From Nighthawk Custom comes the new 1911-style Tactical Ready Series (TRS), a line of fully machined double-stack pistols chambered in 9mm. Two models are available, a full-size, Government frame called TRS Comp featuring a 5”/127 mm barrel with integrated compensator, ad a 4.25/108 mm barrel TRS Commander model. Both guns have a magazine capacity of 17 rounds and a monolithic slide.
As Mark Stone, owner and CEO of Nighthawk Custom, explains, the Tactical Ready Series was designed to answer the demand for high-capacity pistols. “Up until this point, we have only offered a double stack as an upgrade. With the current demand in the market, releasing a permanent double stack series meets consumer demands and shows customers what we can do with a double stack.”
Nighthawk Custom TRS pistols: Full Size and Commander-style
Here's a list of what the two models have in common:
- Double stack frame
- Black Nitride finish
- Match grade 9mm barrel
- Dimpled cocking serrations
- Heinie Ledge Black rear sight
- Lightweight aluminum Nighthawk Custom flat trigger
- Completely dehorned for comfortable carry
- Ultra hi-cut front strap
Both the TSR Comp and TSR Commander are Nighthawk Custom’s first models designed around a double stack frame. And now, the different features: the full-size TRS Comp sports an integrated compensator with precision designed port – the same as the Fire Hawk model – that reduces muzzle flip and allows for faster follow-up shots. The full-length dust cover, adding weight up front, also aids in reducing muzzle flip. An 18K solid gold bead front sight provides quick target acquisition for the shooter, coupled to the Heinie Ledge Black rear sight.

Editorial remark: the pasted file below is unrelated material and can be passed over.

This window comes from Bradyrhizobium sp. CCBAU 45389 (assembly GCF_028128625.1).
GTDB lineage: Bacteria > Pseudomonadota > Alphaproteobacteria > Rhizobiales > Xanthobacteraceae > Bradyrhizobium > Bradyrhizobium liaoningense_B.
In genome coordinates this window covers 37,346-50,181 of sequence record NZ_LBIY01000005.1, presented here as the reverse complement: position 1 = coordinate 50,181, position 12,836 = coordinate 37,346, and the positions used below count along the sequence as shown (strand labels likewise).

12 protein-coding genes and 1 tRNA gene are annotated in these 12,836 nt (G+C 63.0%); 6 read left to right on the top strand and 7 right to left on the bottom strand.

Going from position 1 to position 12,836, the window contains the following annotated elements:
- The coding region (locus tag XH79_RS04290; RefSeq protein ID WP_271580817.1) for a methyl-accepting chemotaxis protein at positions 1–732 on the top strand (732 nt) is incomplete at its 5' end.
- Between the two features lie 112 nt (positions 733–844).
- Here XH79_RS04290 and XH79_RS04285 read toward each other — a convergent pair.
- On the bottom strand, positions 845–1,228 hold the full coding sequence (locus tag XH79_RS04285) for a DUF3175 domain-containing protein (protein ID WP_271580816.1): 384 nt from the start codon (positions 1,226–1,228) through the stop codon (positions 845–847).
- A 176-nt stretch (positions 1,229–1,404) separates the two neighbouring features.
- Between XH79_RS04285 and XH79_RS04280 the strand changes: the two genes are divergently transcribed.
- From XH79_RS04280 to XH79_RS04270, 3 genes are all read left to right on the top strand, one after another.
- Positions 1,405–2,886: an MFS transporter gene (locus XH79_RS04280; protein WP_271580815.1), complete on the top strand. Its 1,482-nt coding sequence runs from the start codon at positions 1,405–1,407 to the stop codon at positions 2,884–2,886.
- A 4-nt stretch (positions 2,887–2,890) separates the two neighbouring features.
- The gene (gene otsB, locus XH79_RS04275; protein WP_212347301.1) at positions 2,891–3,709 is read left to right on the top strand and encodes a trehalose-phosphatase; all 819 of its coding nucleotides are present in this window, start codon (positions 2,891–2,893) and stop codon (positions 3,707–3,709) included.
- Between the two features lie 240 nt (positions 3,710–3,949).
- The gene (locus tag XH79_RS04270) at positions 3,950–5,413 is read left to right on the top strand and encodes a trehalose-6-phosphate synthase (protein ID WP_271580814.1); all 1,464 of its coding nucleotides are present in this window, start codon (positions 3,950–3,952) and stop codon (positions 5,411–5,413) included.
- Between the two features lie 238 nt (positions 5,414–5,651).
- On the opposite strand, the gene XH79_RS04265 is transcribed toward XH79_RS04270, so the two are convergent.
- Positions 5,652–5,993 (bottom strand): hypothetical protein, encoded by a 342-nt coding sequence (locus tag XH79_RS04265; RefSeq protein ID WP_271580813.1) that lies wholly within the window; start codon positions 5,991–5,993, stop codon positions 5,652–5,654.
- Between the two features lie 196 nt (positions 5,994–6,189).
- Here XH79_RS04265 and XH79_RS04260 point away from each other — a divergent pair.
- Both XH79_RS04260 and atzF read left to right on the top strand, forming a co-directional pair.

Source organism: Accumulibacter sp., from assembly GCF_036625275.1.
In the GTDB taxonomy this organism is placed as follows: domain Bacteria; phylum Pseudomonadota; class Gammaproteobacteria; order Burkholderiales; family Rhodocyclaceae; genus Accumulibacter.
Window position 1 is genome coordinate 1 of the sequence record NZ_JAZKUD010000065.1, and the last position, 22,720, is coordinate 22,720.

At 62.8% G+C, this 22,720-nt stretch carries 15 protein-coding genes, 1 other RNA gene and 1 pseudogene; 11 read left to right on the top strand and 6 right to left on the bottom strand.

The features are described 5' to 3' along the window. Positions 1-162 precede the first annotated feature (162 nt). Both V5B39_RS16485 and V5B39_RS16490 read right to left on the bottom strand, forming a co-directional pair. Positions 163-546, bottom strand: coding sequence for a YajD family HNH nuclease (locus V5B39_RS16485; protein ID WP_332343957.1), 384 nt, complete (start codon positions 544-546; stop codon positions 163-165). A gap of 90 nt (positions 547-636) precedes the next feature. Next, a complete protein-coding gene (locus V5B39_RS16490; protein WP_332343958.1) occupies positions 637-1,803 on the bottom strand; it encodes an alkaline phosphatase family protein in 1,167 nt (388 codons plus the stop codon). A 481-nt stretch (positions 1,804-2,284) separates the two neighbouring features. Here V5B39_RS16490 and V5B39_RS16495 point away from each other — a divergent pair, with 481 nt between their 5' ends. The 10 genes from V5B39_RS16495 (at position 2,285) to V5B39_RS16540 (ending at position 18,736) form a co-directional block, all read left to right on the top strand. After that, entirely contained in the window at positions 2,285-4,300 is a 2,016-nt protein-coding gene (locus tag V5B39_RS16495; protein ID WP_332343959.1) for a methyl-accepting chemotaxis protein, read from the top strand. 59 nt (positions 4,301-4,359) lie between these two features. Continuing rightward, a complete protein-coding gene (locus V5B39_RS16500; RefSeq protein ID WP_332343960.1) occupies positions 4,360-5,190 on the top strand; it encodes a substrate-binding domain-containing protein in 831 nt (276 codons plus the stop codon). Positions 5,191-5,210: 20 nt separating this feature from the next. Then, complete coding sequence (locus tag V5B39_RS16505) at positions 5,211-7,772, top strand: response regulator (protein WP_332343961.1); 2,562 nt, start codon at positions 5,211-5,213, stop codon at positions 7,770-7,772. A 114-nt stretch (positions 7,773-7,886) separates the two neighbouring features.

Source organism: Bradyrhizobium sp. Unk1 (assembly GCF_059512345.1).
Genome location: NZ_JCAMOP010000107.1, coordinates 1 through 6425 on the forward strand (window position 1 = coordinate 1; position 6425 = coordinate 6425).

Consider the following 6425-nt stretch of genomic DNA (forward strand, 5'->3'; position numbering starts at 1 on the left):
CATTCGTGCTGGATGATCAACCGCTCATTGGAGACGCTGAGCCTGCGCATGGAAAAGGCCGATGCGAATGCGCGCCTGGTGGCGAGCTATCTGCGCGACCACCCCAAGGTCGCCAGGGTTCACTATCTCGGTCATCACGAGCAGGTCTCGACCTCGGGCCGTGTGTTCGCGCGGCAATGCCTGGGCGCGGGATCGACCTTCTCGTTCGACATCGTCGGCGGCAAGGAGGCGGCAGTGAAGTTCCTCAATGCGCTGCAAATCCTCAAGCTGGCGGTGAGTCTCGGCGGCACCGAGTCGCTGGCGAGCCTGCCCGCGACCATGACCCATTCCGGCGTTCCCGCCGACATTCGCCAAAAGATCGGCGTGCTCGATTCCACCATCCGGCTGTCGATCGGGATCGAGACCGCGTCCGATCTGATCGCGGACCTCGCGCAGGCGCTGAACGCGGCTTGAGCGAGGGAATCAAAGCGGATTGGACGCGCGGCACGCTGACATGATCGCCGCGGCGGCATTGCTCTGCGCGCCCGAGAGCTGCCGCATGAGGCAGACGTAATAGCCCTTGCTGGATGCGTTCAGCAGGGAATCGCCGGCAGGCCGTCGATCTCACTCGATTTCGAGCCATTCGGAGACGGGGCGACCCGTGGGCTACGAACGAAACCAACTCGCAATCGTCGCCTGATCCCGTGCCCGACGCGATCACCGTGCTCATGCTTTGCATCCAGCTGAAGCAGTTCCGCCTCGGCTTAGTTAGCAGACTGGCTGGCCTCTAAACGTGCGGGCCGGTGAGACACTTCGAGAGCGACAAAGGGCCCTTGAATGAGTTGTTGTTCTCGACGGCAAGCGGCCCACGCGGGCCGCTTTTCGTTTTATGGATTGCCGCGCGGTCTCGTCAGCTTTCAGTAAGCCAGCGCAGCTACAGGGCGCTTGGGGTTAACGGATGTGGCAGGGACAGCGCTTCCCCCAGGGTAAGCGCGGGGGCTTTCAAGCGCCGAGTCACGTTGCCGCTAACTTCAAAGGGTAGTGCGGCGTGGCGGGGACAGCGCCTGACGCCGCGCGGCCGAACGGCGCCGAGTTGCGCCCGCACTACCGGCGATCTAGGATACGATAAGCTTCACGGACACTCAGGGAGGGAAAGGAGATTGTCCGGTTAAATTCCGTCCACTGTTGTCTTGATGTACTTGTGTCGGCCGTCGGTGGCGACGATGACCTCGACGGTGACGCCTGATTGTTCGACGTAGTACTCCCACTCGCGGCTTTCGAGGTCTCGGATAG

On the other hand, the smaller TRS Commander sports a tritium front sight. With an overall length of 7.76”/197 mm, it's a full 0.71”/18 mm shorter than its sibling, still providing a reassuring 17+1 round capacity. This makes the TRS Commander an ideal gun for concealed carry.
The flat-faced straight and vertical trigger that equips both models is actually a bit perplexing on handguns described as “tactical” or “carry” models. The idea is that a flat trigger ensures a uniform pull length no matter where the trigger finger makes contact. But we still see this feature as more suited to competition guns than carry pistols. Even if the manufacturer claims that this design provides a non-slip surface, we'd have preferred a traditional curved trigger – but maybe it's just an idiosyncrasy of ours.
As for prices, the TRS Commander starts at 3999 USD, while the TRS Comp starts at 4599 USD.